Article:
The American Diabetes Association estimates that over 30 million Americans are affected by diabetes and is the seventh leading cause of death in the United States. In the African American population, studies show that we are disproportionately affected by diabetes in comparison to the general population. The rates of diagnosed diabetes among African Americans is 12.7% compared to 7.4% of whites.
Not only does the African American community face the dilemma of increase diabetes diagnoses, but also faces numerous health care challenges when trying to manage diabetes such as cost for treatments, medications, limited supplies and access to primary care to maintain a quality of life.
Eli Lilly and Company, a global leader in diabetes care, understands these gaps and burdens of costs in the African American community. They understand that there are gaps in health care for communities of color and working to help close it by reducing the cost of insulin and making sure that everyone will have equal access to their medicines.
For this reason, Eli Lilly has launched Lilly Diabetes Solution Center and Helpline in the African American community to ensure people receive comprehensive treatment for diabetes. To spread the word on this effort, Lilly will launch this announcement with full page ads in African American news-papers across the country.
Beginning next week, the National Newspapers Publishers Association representing Black newspapers will be running advertising in selected markets announcing the solutions center as an opportunity for African Americans to receive affordable diabetes medication. This is especially great news for African Americans who are disproportionately affected by diabetes and its effects. This collaboration with the Lilly Diabetes Solution Center will help decrease the complications of diabetes by making sure that access to affordable insulin is available to improve the quality of life in the African American community.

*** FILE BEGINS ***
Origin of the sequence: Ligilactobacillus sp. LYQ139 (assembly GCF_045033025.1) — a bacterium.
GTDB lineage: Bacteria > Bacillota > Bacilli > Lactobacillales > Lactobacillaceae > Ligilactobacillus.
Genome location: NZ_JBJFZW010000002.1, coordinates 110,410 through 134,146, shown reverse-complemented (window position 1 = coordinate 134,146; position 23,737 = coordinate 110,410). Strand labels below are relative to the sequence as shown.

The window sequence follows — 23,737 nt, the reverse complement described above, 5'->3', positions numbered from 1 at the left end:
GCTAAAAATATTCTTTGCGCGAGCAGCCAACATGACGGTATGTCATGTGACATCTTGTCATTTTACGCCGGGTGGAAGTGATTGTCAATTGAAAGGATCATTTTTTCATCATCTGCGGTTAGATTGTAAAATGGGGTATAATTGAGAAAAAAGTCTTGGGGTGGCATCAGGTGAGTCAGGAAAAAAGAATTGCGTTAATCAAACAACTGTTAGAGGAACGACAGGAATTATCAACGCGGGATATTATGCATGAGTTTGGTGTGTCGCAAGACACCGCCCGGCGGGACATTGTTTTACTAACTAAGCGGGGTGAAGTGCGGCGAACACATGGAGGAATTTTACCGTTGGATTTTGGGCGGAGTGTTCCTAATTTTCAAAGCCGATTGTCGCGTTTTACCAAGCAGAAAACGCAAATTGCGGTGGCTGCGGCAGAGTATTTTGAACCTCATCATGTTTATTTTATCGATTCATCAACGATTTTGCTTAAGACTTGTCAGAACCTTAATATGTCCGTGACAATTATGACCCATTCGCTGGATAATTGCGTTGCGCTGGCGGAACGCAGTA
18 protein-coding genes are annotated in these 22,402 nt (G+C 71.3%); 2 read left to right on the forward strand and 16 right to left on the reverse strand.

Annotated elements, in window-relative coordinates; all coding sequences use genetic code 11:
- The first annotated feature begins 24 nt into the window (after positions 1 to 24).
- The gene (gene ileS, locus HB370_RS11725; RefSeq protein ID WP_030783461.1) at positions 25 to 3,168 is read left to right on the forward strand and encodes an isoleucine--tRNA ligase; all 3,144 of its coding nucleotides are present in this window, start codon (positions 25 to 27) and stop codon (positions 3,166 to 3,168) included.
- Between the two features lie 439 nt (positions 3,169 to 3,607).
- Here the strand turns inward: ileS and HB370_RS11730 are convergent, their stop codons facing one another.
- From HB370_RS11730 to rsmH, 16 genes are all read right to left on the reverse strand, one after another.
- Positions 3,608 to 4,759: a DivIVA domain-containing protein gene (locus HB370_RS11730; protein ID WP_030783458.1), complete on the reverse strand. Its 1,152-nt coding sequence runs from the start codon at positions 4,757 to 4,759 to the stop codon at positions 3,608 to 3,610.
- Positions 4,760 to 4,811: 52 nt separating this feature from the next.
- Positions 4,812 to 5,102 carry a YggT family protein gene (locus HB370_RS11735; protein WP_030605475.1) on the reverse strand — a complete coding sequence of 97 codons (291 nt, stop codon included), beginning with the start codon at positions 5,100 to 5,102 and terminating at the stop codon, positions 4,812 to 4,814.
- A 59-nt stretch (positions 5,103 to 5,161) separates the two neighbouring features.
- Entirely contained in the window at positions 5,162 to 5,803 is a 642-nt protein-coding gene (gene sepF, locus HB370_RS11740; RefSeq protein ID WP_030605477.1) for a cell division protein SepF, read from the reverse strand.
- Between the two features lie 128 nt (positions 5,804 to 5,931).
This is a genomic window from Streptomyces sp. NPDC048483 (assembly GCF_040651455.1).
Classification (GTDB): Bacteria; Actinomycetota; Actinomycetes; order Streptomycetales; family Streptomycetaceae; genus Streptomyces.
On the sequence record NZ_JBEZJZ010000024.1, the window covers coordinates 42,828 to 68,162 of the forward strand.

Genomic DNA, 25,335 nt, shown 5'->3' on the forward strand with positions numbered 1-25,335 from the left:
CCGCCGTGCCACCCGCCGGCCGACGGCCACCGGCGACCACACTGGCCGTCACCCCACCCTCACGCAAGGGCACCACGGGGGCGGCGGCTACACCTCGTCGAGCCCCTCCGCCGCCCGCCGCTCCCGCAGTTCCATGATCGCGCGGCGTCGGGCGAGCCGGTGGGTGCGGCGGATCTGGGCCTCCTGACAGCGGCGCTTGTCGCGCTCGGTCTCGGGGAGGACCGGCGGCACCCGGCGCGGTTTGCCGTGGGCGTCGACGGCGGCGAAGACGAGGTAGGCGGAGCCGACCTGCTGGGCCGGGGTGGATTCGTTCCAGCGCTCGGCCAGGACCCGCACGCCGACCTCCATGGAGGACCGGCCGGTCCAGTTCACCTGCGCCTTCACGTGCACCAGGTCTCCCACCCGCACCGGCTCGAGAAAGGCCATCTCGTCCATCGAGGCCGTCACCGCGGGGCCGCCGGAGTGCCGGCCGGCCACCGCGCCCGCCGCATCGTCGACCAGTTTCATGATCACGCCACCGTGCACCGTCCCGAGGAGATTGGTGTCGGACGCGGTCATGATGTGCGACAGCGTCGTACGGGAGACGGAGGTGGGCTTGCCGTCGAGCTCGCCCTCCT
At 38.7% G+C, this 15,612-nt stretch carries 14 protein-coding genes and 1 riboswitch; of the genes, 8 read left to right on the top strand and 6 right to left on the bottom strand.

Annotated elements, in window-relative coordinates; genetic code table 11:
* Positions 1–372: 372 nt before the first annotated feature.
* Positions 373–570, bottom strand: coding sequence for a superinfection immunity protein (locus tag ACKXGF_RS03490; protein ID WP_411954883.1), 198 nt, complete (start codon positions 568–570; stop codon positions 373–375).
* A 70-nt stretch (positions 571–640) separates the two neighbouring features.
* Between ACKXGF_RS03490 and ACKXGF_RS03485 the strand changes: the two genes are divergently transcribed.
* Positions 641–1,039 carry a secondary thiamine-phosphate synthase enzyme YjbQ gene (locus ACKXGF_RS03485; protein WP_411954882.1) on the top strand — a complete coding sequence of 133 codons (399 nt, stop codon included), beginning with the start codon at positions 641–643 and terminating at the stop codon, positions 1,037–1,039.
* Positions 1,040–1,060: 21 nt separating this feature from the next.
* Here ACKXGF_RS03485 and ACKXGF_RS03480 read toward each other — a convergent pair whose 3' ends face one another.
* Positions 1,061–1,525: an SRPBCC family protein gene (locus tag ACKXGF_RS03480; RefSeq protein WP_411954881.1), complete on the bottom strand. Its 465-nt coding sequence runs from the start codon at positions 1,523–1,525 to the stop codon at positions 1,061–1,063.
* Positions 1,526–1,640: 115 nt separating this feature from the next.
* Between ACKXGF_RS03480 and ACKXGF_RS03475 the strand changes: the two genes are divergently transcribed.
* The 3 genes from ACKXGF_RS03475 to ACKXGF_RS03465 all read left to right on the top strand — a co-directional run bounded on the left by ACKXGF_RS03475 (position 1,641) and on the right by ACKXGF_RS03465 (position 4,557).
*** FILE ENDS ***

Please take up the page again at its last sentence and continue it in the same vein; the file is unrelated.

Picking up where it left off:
About The Lilly Diabetes Solution Center and Helpline
The Solution Center is a solution-oriented program to provide relief for those who are not insured, underinsured or have high out-of-pocket expenses. It will assist people to gain access to affordable insulin, resources and options. Specifically, the center provides cost savings solutions, free clinic information to receive support and short-term and long-term options for immediate needs.
Lilly is dedicated to making sure that no one has to pay full price for insulin. And for those who currently pay high costs of insulin, Lilly is wants to provide lower costs insulin options. “We don’t want anyone to have to pay full list price for their insulin, and many people who do will be able to pay significantly less by calling our helpline,” said Mike Mason, senior vice president, Connected Care and Insulins. “Our goal is to ensure that people paying high out-of-pocket costs for Lilly insulins are matched with the best solution available to reduce their financial burden and help ensure they receive the treatment they need.”
Lilly has also donated insulin to three relief agencies that serves communities of color globally and particularly in the US — Americares, Direct Relief and Dispensary of Hope. They have distributed insulin to 150 free clinics around the country. The helpline will direct people toward these clinics in their local communities and provide information on how they can obtain it.
Lilly wants to hear from those who have trouble paying or cannot afford their insulin by calling the helpline. If there is an immediate need, please call the helpline to learn the immediate and long-term best options of care.
“We encourage people who pay near full list price for insulin and those who don’t have the financial means to afford the costs they face to call the helpline,” Mason said. “We want to help people find ways to obtain insulin at more affordable prices.”
Help is available now by calling the Lilly Diabetes Solutions Center helpline at 833-808-1234 to get more information and immediate assistance.
Representatives will be available from 9 a.m. to 8 p.m. (ET) Monday through Friday.